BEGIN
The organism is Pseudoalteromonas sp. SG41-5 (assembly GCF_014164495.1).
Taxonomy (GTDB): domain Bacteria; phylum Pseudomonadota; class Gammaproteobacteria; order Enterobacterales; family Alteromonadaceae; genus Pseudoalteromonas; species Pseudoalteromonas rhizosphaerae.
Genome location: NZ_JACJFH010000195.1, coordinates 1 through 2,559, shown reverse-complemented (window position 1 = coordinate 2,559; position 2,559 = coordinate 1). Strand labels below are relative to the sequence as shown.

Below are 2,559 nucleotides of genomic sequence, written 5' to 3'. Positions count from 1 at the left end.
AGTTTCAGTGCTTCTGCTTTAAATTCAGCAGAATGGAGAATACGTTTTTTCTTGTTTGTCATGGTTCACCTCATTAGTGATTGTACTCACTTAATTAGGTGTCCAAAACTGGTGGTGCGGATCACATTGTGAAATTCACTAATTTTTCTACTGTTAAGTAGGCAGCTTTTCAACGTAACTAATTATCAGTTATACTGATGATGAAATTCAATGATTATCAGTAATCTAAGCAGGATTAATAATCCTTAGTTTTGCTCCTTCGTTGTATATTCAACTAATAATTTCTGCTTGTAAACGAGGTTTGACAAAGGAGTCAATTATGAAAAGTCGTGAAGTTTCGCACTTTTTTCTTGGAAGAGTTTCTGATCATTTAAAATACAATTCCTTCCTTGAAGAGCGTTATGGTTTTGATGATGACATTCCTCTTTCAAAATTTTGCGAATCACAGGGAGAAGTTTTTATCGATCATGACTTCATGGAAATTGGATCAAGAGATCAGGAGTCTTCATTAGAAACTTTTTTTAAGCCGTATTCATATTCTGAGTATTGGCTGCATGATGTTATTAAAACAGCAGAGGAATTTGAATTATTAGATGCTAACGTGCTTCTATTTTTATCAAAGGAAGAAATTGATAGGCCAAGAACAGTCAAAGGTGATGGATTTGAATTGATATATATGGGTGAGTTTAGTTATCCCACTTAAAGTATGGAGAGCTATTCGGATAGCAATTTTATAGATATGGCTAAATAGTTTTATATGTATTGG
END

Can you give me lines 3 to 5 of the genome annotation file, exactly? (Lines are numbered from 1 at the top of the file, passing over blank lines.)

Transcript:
Genome location: NZ_JACJFH010000195.1, coordinates 1 through 2,559, shown reverse-complemented (window position 1 = coordinate 2,559; position 2,559 = coordinate 1). Strand labels below are relative to the sequence as shown.

Below are 2,559 nucleotides of genomic sequence, written 5' to 3'. Positions count from 1 at the left end.
AGTTTCAGTGCTTCTGCTTTAAATTCAGCAGAATGGAGAATACGTTTTTTCTTGTTTGTCATGGTTCACCTCATTAGTGATTGTACTCACTTAATTAGGTGTCCAAAACTGGTGGTGCGGATCACATTGTGAAATTCACTAATTTTTCTACTGTTAAGTAGGCAGCTTTTCAACGTAACTAATTATCAGTTATACTGATGATGAAATTCAATGATTATCAGTAATCTAAGCAGGATTAATAATCCTTAGTTTTGCTCCTTCGTTGTATATTCAACTAATAATTTCTGCTTGTAAACGAGGTTTGACAAAGGAGTCAATTATGAAAAGTCGTGAAGTTTCGCACTTTTTTCTTGGAAGAGTTTCTGATCATTTAAAATACAATTCCTTCCTTGAAGAGCGTTATGGTTTTGATGATGACATTCCTCTTTCAAAATTTTGCGAATCACAGGGAGAAGTTTTTATCGATCATGACTTCATGGAAATTGGATCAAGAGATCAGGAGTCTTCATTAGAAACTTTTTTTAAGCCGTATTCATATTCTGAGTATTGGCTGCATGATGTTATTAAAACAGCAGAGGAATTTGAATTATTAGATGCTAACGTGCTTCTATTTTTATCAAAGGAAGAAATTGATAGGCCAAGAACAGTCAAAGGTGATGGATTTGAATTGATATATATGGGTGAGTTTAGTTATCCCACTTAAAGTATGGAGAGCTATTCGGATAGCAATTTTATAGATATGGCTAAATAGTTTTATATGTATTGG